Sheep at Biscot Mill 1915 [Z1306/75/11/1]
Monday 13th March 1916: The first Ampthill Rural Tribunal sat today and heard fifty applications for exemption from military service. Six of these were from conscientious objectors. The others came from a variety of occupations, although being a rural area the majority related to farm employees.
- A doctor applied for his chauffeur, stating he was absolutely necessary if he was to continue his practice as Medical Officer of Health for 31 parishes. He himself was unable to drive due to his eyesight and the lighting restrictions. Despite advertising in several papers he could not find a replacement. Again, a temporary exemption was granted until June 13th.
- A railway labourer applied to be exempted on the ground of domestic hardship as he supported his widowed mother. He was refused as there was insufficient evidence of hardship.
- A grocer and tax-collector applied for both his son and a labourer. The son managed the business and helped with the collecting. He had two other married sons, one working on munitions and one in the Post Office, a daughter who was not capable of working, and his wife was an invalid. The labourer was his only employee and could not be substituted; he delivered goods and worked on 4 acres of land. This man at attested but had been passed for home service only. Although the father stated he would have to give up the business without his son’s help the application on the son’s behalf was refused, but the labourer was conditionally exempted while in his current employment.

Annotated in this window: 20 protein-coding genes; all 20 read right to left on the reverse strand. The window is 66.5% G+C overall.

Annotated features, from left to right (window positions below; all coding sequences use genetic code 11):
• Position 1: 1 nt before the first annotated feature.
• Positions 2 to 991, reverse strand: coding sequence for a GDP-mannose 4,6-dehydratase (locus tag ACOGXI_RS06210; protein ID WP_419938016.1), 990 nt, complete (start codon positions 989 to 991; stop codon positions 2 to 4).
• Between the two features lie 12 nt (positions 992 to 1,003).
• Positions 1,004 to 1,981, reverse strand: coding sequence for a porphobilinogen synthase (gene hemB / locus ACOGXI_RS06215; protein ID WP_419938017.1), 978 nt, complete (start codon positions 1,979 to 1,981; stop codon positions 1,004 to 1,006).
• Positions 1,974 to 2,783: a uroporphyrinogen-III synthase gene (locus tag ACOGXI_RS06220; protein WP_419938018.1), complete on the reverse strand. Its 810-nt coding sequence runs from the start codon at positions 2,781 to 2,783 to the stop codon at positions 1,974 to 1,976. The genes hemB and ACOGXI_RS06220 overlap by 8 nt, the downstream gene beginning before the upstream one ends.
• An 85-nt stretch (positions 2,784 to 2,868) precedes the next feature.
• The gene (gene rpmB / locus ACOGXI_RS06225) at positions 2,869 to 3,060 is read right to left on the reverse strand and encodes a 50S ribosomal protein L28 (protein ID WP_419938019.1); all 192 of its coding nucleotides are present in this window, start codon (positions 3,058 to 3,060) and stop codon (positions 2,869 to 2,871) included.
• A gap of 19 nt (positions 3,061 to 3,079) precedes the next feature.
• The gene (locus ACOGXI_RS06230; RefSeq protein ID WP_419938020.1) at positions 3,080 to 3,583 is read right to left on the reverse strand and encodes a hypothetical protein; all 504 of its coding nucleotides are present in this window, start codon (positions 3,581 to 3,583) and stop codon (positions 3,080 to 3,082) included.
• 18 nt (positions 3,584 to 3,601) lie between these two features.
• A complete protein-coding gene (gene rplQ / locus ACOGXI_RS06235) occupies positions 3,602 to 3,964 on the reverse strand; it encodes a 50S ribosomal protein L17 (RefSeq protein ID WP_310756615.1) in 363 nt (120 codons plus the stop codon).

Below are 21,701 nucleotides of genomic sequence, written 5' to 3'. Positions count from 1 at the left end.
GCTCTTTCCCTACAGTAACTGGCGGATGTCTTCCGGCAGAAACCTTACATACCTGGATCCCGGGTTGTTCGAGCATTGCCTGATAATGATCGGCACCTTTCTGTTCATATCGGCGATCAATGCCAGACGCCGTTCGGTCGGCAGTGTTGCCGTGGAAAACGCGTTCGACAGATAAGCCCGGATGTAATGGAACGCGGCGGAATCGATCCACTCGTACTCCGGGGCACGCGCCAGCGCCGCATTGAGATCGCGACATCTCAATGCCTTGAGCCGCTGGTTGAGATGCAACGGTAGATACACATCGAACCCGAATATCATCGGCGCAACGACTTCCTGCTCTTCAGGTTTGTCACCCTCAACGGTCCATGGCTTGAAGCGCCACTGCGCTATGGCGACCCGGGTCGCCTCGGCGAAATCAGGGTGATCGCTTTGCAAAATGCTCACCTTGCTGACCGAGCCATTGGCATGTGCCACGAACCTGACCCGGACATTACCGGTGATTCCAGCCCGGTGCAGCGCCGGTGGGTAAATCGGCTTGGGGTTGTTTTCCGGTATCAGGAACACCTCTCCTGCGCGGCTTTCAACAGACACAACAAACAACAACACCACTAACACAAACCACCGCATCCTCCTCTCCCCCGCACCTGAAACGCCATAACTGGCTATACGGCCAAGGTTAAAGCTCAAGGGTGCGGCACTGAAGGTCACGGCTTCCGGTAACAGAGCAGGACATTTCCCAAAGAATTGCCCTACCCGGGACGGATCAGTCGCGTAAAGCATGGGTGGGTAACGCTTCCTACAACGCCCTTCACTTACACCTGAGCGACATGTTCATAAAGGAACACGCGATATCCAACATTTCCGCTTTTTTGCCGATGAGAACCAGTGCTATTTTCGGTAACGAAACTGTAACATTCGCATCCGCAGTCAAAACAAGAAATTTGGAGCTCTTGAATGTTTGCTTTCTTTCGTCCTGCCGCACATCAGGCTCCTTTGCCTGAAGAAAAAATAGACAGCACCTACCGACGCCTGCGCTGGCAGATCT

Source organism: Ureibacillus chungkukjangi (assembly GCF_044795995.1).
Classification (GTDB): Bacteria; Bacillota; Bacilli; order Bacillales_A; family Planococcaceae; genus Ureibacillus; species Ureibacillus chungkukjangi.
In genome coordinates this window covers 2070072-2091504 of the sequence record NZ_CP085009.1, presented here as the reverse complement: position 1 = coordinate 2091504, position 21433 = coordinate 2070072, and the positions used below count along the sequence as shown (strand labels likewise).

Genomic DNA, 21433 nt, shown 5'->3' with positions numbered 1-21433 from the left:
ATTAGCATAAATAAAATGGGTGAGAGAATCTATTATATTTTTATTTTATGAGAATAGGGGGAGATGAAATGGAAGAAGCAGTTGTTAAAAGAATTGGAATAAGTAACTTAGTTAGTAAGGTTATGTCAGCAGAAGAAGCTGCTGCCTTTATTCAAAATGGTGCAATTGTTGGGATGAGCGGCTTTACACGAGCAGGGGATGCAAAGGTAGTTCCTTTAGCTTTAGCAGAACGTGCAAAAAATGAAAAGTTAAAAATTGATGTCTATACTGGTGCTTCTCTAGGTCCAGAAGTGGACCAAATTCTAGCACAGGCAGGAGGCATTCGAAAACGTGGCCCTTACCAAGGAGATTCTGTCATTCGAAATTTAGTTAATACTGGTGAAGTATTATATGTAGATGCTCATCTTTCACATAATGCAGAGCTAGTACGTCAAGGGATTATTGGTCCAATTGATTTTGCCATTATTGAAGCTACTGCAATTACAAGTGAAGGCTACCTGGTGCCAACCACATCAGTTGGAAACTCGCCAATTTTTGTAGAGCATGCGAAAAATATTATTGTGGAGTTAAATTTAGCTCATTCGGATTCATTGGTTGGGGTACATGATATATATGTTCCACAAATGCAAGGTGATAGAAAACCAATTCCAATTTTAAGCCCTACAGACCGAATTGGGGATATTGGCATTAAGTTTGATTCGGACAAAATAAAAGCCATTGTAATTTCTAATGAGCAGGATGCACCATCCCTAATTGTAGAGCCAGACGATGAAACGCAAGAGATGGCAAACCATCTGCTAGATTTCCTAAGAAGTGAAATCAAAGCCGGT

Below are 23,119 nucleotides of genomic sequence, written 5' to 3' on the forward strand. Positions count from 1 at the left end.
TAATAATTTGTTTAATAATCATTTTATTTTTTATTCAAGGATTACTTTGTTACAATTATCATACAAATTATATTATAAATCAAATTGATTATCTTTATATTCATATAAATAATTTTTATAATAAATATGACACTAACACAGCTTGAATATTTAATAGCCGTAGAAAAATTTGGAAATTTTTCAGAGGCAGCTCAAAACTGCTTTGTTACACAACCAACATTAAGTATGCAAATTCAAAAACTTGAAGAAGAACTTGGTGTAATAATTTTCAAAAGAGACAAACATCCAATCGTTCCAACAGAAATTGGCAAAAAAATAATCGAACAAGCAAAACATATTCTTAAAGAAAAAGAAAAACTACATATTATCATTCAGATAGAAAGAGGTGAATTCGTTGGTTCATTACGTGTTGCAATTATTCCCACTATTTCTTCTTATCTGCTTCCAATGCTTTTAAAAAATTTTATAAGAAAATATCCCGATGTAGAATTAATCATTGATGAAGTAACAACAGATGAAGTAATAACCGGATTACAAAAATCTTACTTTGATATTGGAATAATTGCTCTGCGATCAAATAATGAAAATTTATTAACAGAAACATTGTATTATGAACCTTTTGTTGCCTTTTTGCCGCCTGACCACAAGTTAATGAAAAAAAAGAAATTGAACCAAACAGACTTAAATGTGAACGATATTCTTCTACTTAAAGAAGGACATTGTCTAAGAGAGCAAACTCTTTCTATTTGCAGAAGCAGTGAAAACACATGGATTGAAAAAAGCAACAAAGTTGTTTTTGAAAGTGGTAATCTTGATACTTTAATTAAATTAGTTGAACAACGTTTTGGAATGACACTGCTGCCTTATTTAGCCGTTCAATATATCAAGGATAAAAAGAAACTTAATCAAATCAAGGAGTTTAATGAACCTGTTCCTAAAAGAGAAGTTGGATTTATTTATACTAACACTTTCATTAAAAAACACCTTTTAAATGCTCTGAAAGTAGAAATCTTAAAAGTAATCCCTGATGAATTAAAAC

- A farmer of 310 acres applied on behalf of one of his seven sons, who was his horsekeeper and engineer. Two of the other sons had attested but none were actually serviing; an appeal to a higher court for another son had already been refused. The farmer was asked if he was not ashamed to appeal for this young man when he had all those other sons, but said he was not as he could not manage without him. The application was refused.
- A shepherd on a 436 acre farm was needed because the farm had 105 in-lamb ewes and he also helped with milking, building and thatching ricks. Other men had already left the farm to join the army. The shepherd was granted a conditional exemption.
Source: Bedfordshire Times 17th March 1916